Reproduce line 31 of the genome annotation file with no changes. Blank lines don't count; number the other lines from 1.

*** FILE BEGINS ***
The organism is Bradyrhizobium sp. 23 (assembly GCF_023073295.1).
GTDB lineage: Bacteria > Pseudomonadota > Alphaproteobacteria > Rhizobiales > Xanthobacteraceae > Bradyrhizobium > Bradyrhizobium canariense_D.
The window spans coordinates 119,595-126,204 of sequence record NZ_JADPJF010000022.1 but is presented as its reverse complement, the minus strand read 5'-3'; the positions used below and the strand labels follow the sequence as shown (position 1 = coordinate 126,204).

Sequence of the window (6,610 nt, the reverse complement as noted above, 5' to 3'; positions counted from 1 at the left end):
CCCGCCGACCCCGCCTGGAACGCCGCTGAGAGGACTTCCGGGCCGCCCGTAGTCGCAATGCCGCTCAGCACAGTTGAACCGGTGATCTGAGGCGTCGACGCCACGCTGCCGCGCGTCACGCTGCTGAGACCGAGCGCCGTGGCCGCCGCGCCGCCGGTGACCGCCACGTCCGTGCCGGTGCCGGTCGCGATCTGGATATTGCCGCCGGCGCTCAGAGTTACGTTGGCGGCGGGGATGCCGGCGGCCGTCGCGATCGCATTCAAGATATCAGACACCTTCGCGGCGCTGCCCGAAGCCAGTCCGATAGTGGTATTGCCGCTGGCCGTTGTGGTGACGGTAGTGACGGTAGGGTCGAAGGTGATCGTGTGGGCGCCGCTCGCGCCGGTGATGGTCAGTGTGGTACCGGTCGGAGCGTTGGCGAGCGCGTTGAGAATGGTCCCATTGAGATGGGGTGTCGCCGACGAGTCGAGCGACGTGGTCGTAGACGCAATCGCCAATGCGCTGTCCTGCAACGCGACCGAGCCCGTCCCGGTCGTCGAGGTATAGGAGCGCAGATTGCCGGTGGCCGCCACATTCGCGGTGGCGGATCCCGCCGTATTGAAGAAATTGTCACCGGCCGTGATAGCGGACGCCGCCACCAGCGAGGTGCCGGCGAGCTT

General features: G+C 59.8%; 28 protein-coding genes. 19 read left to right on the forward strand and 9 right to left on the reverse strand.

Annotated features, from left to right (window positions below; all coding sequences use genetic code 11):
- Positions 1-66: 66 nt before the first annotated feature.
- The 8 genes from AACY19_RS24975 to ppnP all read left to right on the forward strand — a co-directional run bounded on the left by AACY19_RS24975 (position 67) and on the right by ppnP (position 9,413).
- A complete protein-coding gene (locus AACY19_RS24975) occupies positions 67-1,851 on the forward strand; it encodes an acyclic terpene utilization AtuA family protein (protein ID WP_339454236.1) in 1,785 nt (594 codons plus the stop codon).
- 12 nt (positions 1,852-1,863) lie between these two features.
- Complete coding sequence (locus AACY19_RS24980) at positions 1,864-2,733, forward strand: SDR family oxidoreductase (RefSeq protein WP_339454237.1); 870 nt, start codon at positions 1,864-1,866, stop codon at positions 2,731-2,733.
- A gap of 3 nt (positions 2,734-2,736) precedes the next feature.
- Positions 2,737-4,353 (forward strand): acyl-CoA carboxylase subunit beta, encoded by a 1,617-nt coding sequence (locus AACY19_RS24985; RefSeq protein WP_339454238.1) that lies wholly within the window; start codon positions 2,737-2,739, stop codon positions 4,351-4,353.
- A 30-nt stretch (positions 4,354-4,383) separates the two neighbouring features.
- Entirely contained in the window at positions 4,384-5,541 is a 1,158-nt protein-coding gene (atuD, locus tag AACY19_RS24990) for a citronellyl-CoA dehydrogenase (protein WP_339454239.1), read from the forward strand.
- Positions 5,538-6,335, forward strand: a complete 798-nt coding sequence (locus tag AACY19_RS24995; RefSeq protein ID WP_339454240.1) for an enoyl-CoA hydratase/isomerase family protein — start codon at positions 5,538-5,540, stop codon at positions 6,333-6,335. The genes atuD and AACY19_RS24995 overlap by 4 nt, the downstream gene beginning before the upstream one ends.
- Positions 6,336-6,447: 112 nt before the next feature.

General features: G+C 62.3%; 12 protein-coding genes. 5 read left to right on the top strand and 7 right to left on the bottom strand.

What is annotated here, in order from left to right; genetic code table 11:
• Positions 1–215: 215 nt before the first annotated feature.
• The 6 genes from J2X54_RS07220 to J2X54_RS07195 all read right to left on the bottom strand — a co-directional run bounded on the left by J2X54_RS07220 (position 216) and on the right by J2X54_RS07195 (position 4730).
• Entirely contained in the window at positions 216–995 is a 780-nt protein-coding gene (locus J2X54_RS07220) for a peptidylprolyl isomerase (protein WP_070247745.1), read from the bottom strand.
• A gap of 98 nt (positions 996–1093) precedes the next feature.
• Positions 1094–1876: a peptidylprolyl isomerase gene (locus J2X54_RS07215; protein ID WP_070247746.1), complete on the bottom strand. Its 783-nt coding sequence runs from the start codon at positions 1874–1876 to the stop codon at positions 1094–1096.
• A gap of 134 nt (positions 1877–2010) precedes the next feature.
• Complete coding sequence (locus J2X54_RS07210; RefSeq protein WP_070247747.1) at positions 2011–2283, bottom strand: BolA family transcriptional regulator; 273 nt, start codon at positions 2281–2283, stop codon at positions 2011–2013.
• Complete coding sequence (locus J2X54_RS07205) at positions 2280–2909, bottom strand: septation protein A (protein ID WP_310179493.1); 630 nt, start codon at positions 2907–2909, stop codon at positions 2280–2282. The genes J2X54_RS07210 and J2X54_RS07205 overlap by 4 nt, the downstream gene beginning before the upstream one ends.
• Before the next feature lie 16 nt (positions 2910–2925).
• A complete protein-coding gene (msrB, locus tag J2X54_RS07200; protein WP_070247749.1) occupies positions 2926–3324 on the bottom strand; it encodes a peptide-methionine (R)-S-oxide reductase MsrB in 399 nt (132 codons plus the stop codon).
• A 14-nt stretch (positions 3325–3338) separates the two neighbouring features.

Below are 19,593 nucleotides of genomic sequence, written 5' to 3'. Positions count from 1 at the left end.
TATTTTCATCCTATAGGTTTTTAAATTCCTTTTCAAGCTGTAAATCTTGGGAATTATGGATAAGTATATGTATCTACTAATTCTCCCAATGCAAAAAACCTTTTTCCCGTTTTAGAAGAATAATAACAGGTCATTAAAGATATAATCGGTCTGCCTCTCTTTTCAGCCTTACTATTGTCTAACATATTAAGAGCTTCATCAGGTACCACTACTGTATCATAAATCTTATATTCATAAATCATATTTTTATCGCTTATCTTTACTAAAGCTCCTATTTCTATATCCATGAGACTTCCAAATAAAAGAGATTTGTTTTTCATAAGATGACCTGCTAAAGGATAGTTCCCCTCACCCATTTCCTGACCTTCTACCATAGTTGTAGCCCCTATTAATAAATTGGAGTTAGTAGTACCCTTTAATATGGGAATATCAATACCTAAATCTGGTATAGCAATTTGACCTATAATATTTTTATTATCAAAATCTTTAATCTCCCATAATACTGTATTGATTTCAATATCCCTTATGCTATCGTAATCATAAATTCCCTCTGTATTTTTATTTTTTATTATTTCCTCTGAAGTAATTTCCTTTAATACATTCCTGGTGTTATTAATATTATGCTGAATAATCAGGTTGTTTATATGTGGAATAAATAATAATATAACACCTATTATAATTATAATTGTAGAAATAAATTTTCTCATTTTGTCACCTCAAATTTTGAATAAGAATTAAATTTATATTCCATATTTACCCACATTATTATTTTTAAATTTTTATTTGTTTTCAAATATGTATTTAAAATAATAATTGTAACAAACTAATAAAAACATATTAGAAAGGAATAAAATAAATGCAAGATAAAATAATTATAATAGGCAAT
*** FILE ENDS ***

• A 14-nt stretch (positions 3325–3338) separates the two neighbouring features.